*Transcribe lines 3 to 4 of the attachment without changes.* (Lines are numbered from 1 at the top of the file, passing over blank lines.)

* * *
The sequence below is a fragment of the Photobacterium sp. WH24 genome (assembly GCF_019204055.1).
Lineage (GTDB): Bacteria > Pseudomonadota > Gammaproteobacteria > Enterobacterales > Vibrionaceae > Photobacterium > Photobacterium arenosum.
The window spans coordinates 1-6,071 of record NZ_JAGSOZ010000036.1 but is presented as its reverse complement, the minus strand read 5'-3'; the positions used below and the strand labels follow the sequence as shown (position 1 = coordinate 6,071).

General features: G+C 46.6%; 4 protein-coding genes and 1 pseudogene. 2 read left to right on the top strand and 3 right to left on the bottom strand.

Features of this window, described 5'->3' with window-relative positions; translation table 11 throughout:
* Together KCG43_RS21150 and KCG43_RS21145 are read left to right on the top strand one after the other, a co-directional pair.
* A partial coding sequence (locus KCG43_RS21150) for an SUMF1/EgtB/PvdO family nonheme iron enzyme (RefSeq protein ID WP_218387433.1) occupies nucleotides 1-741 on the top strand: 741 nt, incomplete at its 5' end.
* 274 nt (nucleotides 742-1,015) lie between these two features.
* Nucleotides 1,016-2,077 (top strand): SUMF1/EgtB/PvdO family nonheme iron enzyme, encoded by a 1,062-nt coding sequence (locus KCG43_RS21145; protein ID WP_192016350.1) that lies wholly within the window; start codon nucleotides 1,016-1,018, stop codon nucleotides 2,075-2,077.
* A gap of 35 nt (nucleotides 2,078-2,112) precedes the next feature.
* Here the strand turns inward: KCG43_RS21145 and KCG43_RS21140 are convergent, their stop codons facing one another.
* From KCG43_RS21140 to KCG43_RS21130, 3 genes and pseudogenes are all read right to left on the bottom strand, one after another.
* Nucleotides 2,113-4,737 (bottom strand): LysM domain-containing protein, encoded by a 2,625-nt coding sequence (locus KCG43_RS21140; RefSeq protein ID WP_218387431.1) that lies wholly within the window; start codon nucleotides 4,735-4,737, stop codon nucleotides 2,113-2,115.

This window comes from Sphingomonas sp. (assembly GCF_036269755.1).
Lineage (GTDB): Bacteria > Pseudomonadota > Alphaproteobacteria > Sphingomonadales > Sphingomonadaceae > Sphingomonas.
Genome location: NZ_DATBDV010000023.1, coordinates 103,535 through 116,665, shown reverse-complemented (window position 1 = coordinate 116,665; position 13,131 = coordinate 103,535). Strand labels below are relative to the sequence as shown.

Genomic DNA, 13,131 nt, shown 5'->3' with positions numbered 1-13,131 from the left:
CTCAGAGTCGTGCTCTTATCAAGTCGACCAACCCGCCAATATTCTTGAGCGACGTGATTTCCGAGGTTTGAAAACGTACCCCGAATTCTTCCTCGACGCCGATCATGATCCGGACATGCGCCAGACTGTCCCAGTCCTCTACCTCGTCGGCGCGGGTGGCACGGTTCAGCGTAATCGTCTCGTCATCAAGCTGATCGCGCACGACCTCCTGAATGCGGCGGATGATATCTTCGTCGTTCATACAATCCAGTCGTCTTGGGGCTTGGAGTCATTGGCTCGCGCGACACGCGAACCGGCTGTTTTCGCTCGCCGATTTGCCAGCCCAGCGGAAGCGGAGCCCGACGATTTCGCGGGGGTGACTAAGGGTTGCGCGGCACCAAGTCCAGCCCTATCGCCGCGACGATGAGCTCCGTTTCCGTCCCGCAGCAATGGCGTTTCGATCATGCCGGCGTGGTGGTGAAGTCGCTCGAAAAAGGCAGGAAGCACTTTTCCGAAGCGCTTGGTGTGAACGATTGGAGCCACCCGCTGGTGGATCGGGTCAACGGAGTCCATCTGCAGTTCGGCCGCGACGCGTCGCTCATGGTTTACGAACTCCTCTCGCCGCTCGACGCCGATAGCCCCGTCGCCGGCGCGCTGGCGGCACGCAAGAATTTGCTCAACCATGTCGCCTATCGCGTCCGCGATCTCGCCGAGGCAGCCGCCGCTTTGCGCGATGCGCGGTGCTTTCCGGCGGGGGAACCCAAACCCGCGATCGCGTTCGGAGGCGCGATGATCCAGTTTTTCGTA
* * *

The window spans coordinates 1-6,071 of record NZ_JAGSOZ010000036.1 but is presented as its reverse complement, the minus strand read 5'-3'; the positions used below and the strand labels follow the sequence as shown (position 1 = coordinate 6,071).

General features: G+C 46.6%; 4 protein-coding genes and 1 pseudogene. 2 read left to right on the top strand and 3 right to left on the bottom strand.